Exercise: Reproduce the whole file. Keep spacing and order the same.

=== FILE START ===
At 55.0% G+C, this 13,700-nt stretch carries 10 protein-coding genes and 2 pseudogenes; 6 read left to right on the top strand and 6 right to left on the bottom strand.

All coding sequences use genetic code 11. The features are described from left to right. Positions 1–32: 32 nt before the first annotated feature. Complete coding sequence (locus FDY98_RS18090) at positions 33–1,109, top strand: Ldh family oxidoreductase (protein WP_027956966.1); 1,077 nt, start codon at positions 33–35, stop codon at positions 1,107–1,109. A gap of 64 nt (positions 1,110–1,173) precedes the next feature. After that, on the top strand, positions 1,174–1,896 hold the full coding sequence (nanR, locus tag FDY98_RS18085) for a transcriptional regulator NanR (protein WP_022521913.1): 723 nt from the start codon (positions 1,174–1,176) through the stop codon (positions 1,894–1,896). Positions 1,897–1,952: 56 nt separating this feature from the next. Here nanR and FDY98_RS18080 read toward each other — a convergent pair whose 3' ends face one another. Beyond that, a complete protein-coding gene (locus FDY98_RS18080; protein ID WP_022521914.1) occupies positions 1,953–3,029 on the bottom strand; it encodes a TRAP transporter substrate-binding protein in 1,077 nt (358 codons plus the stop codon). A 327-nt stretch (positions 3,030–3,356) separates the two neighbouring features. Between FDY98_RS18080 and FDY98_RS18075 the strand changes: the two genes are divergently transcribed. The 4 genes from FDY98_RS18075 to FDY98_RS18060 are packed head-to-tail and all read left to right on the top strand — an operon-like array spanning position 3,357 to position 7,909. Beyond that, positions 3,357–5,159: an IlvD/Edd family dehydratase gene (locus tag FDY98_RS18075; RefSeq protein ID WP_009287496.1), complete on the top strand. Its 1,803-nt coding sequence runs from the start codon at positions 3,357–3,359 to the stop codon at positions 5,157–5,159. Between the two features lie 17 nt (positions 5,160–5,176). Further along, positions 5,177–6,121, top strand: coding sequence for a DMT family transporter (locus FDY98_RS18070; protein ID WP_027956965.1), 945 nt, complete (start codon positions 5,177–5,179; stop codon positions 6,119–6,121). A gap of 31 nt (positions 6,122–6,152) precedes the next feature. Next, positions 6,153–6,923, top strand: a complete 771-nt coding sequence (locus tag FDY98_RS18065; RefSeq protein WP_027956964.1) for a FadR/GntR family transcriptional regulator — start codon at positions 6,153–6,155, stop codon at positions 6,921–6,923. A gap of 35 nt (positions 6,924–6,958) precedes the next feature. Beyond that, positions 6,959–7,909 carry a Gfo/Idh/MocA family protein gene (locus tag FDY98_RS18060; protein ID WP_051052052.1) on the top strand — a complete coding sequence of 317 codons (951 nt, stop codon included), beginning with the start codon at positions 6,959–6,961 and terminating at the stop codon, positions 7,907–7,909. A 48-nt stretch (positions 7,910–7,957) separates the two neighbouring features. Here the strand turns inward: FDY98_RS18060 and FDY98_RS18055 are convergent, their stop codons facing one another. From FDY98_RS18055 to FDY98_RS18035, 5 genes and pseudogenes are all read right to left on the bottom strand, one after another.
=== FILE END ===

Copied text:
At 55.0% G+C, this 13,700-nt stretch carries 10 protein-coding genes and 2 pseudogenes; 6 read left to right on the top strand and 6 right to left on the bottom strand.

All coding sequences use genetic code 11. The features are described from left to right. Positions 1–32: 32 nt before the first annotated feature. Complete coding sequence (locus FDY98_RS18090) at positions 33–1,109, top strand: Ldh family oxidoreductase (protein WP_027956966.1); 1,077 nt, start codon at positions 33–35, stop codon at positions 1,107–1,109. A gap of 64 nt (positions 1,110–1,173) precedes the next feature. After that, on the top strand, positions 1,174–1,896 hold the full coding sequence (nanR, locus tag FDY98_RS18085) for a transcriptional regulator NanR (protein WP_022521913.1): 723 nt from the start codon (positions 1,174–1,176) through the stop codon (positions 1,894–1,896). Positions 1,897–1,952: 56 nt separating this feature from the next. Here nanR and FDY98_RS18080 read toward each other — a convergent pair whose 3' ends face one another. Beyond that, a complete protein-coding gene (locus FDY98_RS18080; protein ID WP_022521914.1) occupies positions 1,953–3,029 on the bottom strand; it encodes a TRAP transporter substrate-binding protein in 1,077 nt (358 codons plus the stop codon). A 327-nt stretch (positions 3,030–3,356) separates the two neighbouring features. Between FDY98_RS18080 and FDY98_RS18075 the strand changes: the two genes are divergently transcribed. The 4 genes from FDY98_RS18075 to FDY98_RS18060 are packed head-to-tail and all read left to right on the top strand — an operon-like array spanning position 3,357 to position 7,909. Beyond that, positions 3,357–5,159: an IlvD/Edd family dehydratase gene (locus tag FDY98_RS18075; RefSeq protein ID WP_009287496.1), complete on the top strand. Its 1,803-nt coding sequence runs from the start codon at positions 3,357–3,359 to the stop codon at positions 5,157–5,159. Between the two features lie 17 nt (positions 5,160–5,176). Further along, positions 5,177–6,121, top strand: coding sequence for a DMT family transporter (locus FDY98_RS18070; protein ID WP_027956965.1), 945 nt, complete (start codon positions 5,177–5,179; stop codon positions 6,119–6,121). A gap of 31 nt (positions 6,122–6,152) precedes the next feature. Next, positions 6,153–6,923, top strand: a complete 771-nt coding sequence (locus tag FDY98_RS18065; RefSeq protein WP_027956964.1) for a FadR/GntR family transcriptional regulator — start codon at positions 6,153–6,155, stop codon at positions 6,921–6,923. A gap of 35 nt (positions 6,924–6,958) precedes the next feature. Beyond that, positions 6,959–7,909 carry a Gfo/Idh/MocA family protein gene (locus tag FDY98_RS18060; protein ID WP_051052052.1) on the top strand — a complete coding sequence of 317 codons (951 nt, stop codon included), beginning with the start codon at positions 6,959–6,961 and terminating at the stop codon, positions 7,907–7,909. A 48-nt stretch (positions 7,910–7,957) separates the two neighbouring features. Here the strand turns inward: FDY98_RS18060 and FDY98_RS18055 are convergent, their stop codons facing one another. From FDY98_RS18055 to FDY98_RS18035, 5 genes and pseudogenes are all read right to left on the bottom strand, one after another.